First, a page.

Download PDF

The economic growth of the EU is importantly linked to the industry of refined oil products, which provides about 90% of the energy used in the transports sector and nearly 70% of the feedstock for the petrochemical industry. The share is estimated to remain around 80% in the next decade according to IEA (2013) estimates.

Intermediate and finished oil products are commodities less liquid than crude oil – especially those that meet quality and environment criteria required by the EU. Europe´s security of supply and economic growth importantly depend on retaining inland robust, efficient and flexible refining capacities. They are essential in the EU industrial value chain, with significant contributions to national budgets, major investments in technology and innovation, and skilled labor.

The competitiveness of the refining industry in Romania and the EU


Radu Dudãu

Energy Policy Group

Research Paper

November 2015

Executive summary

 

The economic growth of the EU is importantly linked to the industry of refined oil products, which provides about 90% of the energy used in the transports sector and nearly 70% of the feedstock for the petrochemical industry. The share is estimated to remain around 80% in the next decade according to IEA (2013) estimates.

Intermediate and finished oil products are commodities less liquid than crude oil – especially those that meet quality and environment criteria required by the EU. Europe´s security of supply and economic growth importantly depend on retaining inland robust, efficient and flexible refining capacities. They are essential in the EU industrial value chain, with significant contributions to national budgets, major investments in technology and innovation, and skilled labor. However, as IHS Energy shows, since 2009 until now, 26 European refineries were closed and some of them were turned into storage or blending units, with a lost aggregated capacity of 1.8 million barrels/day (mb/d).

Despite this contraction – caused by loss of competitiveness of European refining compared to other regions – Europe still has a refining overcapacity. Among the chief causes are: a tougher regulatory framework, higher energy price (four-fold increase in Europe, as opposed to two-fold in other parts of the world), weakening demand and intensified competition from India, China, Middle East or Russia. For instance, the Jamnagar refinery in India underwent an expansion targeted at export and increased capacities from 1.3 mb/d to 1.8 mb/d, roughly 13% of the entire EU refining capacity.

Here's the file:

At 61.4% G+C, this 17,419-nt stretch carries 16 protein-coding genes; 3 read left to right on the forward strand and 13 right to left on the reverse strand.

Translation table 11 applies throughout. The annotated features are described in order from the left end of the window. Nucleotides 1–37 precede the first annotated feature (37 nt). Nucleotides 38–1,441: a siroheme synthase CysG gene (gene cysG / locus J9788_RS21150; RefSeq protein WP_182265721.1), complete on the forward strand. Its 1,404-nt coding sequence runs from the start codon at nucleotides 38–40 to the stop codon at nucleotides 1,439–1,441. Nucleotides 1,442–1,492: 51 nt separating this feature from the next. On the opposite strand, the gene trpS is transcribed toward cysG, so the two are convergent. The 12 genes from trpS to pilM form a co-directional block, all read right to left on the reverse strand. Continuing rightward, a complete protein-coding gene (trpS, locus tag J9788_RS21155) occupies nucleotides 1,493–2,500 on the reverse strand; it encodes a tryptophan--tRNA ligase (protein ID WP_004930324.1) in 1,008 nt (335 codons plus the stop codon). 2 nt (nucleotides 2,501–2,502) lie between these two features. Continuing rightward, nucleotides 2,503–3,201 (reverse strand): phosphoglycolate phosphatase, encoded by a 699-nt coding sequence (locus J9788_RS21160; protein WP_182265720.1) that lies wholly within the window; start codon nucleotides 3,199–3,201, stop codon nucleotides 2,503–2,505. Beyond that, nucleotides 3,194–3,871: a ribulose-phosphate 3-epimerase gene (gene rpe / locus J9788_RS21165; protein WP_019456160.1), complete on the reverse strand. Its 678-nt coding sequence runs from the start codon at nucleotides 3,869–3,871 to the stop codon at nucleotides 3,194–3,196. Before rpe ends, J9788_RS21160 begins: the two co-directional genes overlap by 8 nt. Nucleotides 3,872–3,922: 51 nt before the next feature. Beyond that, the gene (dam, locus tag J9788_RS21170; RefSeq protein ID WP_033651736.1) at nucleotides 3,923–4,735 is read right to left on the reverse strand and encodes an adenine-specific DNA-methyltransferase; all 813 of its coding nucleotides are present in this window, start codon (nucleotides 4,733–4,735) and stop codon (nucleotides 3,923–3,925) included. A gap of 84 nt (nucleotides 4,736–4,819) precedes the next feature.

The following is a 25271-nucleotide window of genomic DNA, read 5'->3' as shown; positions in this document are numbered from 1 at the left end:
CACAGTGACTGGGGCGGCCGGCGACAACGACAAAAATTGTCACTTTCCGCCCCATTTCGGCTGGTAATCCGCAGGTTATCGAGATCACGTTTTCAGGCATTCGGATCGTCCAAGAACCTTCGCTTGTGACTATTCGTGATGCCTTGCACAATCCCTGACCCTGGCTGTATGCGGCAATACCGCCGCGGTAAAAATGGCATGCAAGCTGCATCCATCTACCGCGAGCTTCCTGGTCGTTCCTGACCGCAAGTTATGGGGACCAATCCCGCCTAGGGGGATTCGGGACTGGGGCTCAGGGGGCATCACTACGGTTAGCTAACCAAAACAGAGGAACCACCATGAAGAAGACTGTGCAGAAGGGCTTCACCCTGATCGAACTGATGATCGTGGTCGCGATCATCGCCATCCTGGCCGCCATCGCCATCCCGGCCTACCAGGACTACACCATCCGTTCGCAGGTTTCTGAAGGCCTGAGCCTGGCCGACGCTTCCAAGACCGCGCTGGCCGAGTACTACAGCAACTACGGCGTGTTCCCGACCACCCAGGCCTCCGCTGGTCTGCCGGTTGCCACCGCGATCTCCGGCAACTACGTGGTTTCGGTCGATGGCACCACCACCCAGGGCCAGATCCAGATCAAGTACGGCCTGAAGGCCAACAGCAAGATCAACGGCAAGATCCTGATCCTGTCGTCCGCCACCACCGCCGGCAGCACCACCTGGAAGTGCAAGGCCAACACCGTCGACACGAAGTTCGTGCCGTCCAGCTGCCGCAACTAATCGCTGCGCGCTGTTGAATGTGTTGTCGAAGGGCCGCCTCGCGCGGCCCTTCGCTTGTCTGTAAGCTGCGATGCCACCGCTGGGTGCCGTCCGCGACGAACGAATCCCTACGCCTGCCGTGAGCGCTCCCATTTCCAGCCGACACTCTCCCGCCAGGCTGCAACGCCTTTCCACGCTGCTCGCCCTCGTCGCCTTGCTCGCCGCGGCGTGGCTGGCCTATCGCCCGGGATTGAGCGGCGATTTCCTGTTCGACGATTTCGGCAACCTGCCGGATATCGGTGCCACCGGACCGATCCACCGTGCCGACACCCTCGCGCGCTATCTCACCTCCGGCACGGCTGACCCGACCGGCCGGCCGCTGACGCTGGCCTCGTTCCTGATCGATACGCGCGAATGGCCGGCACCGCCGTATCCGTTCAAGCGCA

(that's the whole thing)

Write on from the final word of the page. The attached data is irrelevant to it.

The European Commission started in 2012 an evaluation of the consistency and impact of the whole set of regulations on refineries. This Fitness Check[1] (2000-2012) concluded the aggregated cost of regulations is $0.5/bbl of throughput, from the total $2.1 total loss of profit margin in European markets against major competitors.

Not for lack of capital expenditures. With an average of around EUR4.5 bn invested annually in desulphurization, efficiency and modernization, emissions abatement and other state-of-the-art technologies[2], the EU refining industry is the world´s most energy efficient, and improving at a yearly rate of 1%. Yet, the EU burdensome regulatory environment risks causing an effect of relocation and carbon leakage.

The cost of regulation is the sum of compliance costs and opportunity costs. In order for investors to continue to capitalize refineries, they need a stable, predictable and reasonable regulatory framework, one that creates a level playing field globally and does not put unnecessary pressure on their competitive position.

With its limited energy-related carbon emissions globally (11%), the EU cannot effectively solve on its own the issue of global carbon emissions. Instead, the EU should be more efficient in persuading other industrial regions to set comparably ambitious standards of decarbonization and implement market-based emission trading schemes. At the same time, it ought to vigorously assist the developing economies in transferring and financing low-carbon technologies.

 

For the full research paper, please see PDF.

 


[1]  Conducted by Joint Research Center (JRC), EC´s internal scientific service.

[2] European Commission´s Competitiveness Report (2013) ranks the EU refining industry no. 1 in terms of process innovation, and no. 4 for product innovation among EU manufacturing industries.

 

Tags: , , , , , , , , , ,